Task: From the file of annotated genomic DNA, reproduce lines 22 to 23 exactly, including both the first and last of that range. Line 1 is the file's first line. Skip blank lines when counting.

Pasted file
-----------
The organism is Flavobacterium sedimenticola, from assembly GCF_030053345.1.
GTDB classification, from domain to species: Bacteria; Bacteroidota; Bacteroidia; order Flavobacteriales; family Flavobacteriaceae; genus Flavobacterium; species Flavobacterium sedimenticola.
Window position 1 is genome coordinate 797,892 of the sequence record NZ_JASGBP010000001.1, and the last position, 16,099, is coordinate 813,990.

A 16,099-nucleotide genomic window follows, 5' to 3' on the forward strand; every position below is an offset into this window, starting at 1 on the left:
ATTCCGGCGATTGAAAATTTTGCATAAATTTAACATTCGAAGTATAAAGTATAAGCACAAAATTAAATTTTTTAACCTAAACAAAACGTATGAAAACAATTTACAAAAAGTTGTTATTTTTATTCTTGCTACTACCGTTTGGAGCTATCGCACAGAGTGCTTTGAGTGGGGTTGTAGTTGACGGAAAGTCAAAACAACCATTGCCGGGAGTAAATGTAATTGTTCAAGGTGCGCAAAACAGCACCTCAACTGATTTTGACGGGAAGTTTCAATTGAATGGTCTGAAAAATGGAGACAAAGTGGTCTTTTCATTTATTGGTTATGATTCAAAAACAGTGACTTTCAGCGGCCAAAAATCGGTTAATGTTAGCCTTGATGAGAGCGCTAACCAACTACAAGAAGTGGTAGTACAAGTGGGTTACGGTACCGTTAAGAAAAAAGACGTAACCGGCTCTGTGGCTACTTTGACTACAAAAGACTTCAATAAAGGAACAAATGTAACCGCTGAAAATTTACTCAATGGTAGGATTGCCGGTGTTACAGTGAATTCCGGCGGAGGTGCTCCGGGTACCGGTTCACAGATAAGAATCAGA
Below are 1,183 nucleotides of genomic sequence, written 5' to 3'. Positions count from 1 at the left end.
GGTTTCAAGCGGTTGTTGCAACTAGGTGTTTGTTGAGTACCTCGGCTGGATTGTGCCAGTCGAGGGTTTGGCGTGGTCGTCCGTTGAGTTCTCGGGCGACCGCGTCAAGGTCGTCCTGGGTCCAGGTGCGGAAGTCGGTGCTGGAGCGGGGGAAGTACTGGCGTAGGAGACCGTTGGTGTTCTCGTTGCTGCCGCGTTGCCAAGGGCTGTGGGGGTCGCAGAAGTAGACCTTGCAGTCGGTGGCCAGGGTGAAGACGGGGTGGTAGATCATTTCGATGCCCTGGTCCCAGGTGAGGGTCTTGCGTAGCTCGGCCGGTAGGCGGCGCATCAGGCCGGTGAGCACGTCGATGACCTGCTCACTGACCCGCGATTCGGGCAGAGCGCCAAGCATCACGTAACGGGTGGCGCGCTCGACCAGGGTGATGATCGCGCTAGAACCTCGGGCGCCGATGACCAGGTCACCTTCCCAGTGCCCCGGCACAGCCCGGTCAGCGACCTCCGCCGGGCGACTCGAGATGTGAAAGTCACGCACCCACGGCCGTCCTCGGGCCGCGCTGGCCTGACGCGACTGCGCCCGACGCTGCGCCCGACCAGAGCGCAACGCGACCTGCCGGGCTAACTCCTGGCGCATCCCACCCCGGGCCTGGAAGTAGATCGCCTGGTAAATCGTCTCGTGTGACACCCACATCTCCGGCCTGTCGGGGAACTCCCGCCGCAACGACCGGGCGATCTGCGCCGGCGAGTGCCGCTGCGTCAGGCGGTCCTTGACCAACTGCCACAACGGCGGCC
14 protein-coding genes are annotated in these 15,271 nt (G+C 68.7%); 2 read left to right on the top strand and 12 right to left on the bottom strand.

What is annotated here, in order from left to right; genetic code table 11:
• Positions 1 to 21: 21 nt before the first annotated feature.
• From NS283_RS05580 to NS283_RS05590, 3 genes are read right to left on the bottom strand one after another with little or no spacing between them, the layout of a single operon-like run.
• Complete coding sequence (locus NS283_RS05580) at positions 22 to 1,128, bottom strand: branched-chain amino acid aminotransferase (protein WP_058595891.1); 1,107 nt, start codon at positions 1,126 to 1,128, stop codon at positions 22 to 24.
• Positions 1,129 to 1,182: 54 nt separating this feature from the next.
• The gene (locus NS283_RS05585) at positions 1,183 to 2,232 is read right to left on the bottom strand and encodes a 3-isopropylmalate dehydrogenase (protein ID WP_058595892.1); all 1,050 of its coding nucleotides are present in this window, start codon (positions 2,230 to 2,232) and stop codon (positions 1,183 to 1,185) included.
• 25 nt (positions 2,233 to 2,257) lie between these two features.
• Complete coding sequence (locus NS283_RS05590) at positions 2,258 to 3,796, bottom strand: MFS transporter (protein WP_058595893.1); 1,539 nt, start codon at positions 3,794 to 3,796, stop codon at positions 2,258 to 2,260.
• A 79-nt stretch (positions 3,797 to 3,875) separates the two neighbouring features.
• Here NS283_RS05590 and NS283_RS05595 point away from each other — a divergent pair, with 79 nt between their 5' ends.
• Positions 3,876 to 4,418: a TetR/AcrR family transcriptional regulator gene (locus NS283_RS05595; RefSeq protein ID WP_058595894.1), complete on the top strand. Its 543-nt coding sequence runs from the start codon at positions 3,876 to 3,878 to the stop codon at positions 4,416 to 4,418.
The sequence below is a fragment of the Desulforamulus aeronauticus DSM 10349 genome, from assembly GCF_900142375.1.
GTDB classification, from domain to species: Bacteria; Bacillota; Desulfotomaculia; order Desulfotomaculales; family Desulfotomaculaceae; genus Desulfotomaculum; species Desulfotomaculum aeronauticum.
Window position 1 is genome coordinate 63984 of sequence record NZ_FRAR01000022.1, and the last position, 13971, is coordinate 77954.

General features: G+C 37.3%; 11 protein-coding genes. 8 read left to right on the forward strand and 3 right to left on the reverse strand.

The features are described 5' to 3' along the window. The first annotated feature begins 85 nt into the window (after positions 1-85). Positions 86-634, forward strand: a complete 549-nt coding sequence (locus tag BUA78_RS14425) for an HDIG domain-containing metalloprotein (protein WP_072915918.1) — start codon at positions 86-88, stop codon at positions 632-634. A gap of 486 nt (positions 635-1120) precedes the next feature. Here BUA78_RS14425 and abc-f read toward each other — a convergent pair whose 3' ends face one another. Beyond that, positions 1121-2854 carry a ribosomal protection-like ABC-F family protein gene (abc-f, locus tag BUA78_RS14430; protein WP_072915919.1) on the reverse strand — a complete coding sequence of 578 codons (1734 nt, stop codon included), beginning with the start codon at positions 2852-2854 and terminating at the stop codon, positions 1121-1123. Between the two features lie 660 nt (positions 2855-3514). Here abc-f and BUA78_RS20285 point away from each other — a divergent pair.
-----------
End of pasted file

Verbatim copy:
Window position 1 is genome coordinate 63984 of sequence record NZ_FRAR01000022.1, and the last position, 13971, is coordinate 77954.

General features: G+C 37.3%; 11 protein-coding genes. 8 read left to right on the forward strand and 3 right to left on the reverse strand.